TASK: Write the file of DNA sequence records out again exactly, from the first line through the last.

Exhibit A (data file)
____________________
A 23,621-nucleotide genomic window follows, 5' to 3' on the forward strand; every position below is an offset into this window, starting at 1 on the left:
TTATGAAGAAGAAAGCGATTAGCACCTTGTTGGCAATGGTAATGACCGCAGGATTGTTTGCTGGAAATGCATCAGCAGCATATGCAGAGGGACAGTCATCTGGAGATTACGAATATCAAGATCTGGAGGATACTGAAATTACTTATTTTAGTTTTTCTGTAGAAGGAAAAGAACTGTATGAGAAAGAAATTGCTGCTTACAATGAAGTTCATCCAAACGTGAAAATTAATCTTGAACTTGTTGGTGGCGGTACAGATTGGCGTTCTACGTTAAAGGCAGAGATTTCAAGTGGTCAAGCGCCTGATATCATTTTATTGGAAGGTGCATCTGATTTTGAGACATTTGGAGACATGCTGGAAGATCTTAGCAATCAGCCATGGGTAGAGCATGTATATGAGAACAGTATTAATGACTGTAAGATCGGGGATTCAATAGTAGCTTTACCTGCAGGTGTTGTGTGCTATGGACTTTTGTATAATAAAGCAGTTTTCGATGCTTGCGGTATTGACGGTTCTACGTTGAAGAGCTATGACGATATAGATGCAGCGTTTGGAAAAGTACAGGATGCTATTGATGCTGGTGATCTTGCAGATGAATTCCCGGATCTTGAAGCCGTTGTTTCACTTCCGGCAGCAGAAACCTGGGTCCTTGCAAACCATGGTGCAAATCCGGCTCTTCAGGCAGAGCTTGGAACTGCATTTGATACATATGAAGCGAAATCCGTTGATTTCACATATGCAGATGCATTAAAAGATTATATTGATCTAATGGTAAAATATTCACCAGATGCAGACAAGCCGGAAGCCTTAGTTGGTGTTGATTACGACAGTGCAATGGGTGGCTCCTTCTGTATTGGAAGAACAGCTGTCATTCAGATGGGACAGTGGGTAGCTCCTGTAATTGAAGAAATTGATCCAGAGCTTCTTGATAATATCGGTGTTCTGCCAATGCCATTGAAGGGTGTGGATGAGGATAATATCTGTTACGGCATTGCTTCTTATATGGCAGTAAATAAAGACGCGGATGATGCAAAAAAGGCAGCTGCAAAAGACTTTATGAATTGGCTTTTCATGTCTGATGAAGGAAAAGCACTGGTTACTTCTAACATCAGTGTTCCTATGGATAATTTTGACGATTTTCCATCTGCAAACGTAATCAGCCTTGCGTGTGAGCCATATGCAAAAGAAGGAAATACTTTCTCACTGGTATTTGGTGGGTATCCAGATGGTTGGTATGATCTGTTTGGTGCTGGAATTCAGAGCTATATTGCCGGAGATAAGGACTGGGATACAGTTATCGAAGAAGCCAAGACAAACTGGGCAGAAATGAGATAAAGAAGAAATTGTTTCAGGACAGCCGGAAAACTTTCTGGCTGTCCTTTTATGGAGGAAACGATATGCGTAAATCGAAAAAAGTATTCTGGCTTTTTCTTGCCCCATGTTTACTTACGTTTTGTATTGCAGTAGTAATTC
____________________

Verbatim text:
A 23,621-nucleotide genomic window follows, 5' to 3' on the forward strand; every position below is an offset into this window, starting at 1 on the left:
TTATGAAGAAGAAAGCGATTAGCACCTTGTTGGCAATGGTAATGACCGCAGGATTGTTTGCTGGAAATGCATCAGCAGCATATGCAGAGGGACAGTCATCTGGAGATTACGAATATCAAGATCTGGAGGATACTGAAATTACTTATTTTAGTTTTTCTGTAGAAGGAAAAGAACTGTATGAGAAAGAAATTGCTGCTTACAATGAAGTTCATCCAAACGTGAAAATTAATCTTGAACTTGTTGGTGGCGGTACAGATTGGCGTTCTACGTTAAAGGCAGAGATTTCAAGTGGTCAAGCGCCTGATATCATTTTATTGGAAGGTGCATCTGATTTTGAGACATTTGGAGACATGCTGGAAGATCTTAGCAATCAGCCATGGGTAGAGCATGTATATGAGAACAGTATTAATGACTGTAAGATCGGGGATTCAATAGTAGCTTTACCTGCAGGTGTTGTGTGCTATGGACTTTTGTATAATAAAGCAGTTTTCGATGCTTGCGGTATTGACGGTTCTACGTTGAAGAGCTATGACGATATAGATGCAGCGTTTGGAAAAGTACAGGATGCTATTGATGCTGGTGATCTTGCAGATGAATTCCCGGATCTTGAAGCCGTTGTTTCACTTCCGGCAGCAGAAACCTGGGTCCTTGCAAACCATGGTGCAAATCCGGCTCTTCAGGCAGAGCTTGGAACTGCATTTGATACATATGAAGCGAAATCCGTTGATTTCACATATGCAGATGCATTAAAAGATTATATTGATCTAATGGTAAAATATTCACCAGATGCAGACAAGCCGGAAGCCTTAGTTGGTGTTGATTACGACAGTGCAATGGGTGGCTCCTTCTGTATTGGAAGAACAGCTGTCATTCAGATGGGACAGTGGGTAGCTCCTGTAATTGAAGAAATTGATCCAGAGCTTCTTGATAATATCGGTGTTCTGCCAATGCCATTGAAGGGTGTGGATGAGGATAATATCTGTTACGGCATTGCTTCTTATATGGCAGTAAATAAAGACGCGGATGATGCAAAAAAGGCAGCTGCAAAAGACTTTATGAATTGGCTTTTCATGTCTGATGAAGGAAAAGCACTGGTTACTTCTAACATCAGTGTTCCTATGGATAATTTTGACGATTTTCCATCTGCAAACGTAATCAGCCTTGCGTGTGAGCCATATGCAAAAGAAGGAAATACTTTCTCACTGGTATTTGGTGGGTATCCAGATGGTTGGTATGATCTGTTTGGTGCTGGAATTCAGAGCTATATTGCCGGAGATAAGGACTGGGATACAGTTATCGAAGAAGCCAAGACAAACTGGGCAGAAATGAGATAAAGAAGAAATTGTTTCAGGACAGCCGGAAAACTTTCTGGCTGTCCTTTTATGGAGGAAACGATATGCGTAAATCGAAAAAAGTATTCTGGCTTTTTCTTGCCCCATGTTTACTTACGTTTTGTATTGCAGTAGTAATTC